A sudden gust and loud flapping signaled the arrival of another huge eagle, this greater than the last. A golden crown circled his head.

“Greetings, Lady” he said to Irimë.

“I thank you for heeding my prayers,” she replied.

“It was a grave thing indeed, to see you there in such peril. It is a wonder you all managed to survive. During your rescue my chieftan, Gaerthon, was badly wounded. We have been disturbed much lately by dark powers in the Anduin vales. Something creeps forth from south of the Gladden.”

Durim asked the eagle lord if we might see to the wounded eagle, as repayment for our rescue. “I suppose, if you have a healer among you, it would not hurt to try. Though his wounds are dire.”

The Hound and I, clutched gently by the talons of two eagles, were lifted to another eyrie where the wounded bird lay. Working together, we attempted to remove the spear that had pierced his breast. But after the Hound removed the weapon and I inspected the wound, I could see that a foul poison had taken hold deep in his flesh. The eagle shuddered under my hands as his life left him.

With heavy hearts we were carried back to the other nest. Irimë suggested we take advantage of our safe haven to rest and care for our own wounds. We heartily agreed and settled down to do just that. The following day the eagles allowed us to climb atop them, and carried us down to a familiar place in the High Pass: the ruins of the town we had passed on our first crossing. Durim hesitated, recalling the wraith that had attacked us on our earlier visit, but Irimë insisted it was the place where the sons of Elrond would be meeting her.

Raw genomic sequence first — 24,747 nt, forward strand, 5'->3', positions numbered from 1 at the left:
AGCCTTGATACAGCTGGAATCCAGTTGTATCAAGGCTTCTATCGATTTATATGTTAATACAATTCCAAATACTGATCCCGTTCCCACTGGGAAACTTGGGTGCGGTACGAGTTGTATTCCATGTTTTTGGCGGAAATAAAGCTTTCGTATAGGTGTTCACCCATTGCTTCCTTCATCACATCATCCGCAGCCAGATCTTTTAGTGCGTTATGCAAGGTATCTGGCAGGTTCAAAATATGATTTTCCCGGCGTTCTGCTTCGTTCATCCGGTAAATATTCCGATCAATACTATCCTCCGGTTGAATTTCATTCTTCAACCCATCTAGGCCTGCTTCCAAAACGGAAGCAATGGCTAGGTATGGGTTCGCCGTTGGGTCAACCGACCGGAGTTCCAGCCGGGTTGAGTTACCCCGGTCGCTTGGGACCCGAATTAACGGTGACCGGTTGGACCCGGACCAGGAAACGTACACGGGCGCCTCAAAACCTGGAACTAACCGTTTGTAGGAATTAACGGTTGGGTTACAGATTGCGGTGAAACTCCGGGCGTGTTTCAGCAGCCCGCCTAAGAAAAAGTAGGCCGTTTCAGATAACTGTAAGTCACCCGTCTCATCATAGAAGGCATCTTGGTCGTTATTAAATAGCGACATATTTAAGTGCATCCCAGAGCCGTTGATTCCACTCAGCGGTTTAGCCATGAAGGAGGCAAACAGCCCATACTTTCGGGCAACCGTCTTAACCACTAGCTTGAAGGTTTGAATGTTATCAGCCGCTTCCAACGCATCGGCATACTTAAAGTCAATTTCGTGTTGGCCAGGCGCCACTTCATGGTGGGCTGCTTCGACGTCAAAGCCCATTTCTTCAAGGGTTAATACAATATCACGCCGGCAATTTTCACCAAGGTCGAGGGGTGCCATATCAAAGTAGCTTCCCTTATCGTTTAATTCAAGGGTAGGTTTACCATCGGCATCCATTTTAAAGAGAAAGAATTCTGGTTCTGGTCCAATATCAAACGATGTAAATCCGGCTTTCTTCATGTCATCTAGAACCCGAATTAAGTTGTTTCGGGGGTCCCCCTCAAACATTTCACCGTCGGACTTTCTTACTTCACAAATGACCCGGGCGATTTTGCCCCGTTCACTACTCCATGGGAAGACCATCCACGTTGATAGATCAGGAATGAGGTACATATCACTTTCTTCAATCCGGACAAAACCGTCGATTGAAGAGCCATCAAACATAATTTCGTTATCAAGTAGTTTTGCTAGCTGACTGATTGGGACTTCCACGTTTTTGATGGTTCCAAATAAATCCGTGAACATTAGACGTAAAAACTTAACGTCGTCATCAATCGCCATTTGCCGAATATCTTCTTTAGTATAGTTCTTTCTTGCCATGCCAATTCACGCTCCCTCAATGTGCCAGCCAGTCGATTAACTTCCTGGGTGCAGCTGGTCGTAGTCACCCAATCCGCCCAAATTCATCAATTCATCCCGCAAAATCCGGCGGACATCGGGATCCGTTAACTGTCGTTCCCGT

In her soft and wistful way, she recalled that she had visited this town in its prime. The town had been called Haycomb, and a great market had drawn visitors from distant lands. Darkness befell the town, she said, and it was long since abandoned.

I asked her why the orcs had been hunting her. She replied that there were forces of darkness that feed upon sorrow. “The forces of shadow want to destroy my kind, though I know not their reasons,” she said solemnly.

We waited there in the ruins for some time. Drogo readied dinner while Durim studied the stonework and the Hound and I kept a wary eye out for trouble. Irimë wandered about the ruins, humming quietly to herself and looking sad. Though dusk was gathering around us, a soft glow reflected off Irimë.

A strange, oily chill traveled over my skin and I knew something was wrong. I hopped up, startled, and looked toward Irimë. An inky shadow surrounded her, and she looked at it with fear and surprise. I ran toward her, the Hound and Canna at my side. I only made it a few steps toward her before the strange shadow had enveloped her completely, her face aghast. The darkness swept toward us and washed over us.

~~ ~~~ ~~ ~~~ ~~

Sitting up, we saw that the dusk that had surrounded us before the strange shadow overtook us had been replaced by bright, mid-day sun. The ruins where Irimë had been standing were now a bustling town, with rooftops peeking out over a high wooden wall and the sounds of commerce drifting through the open gates.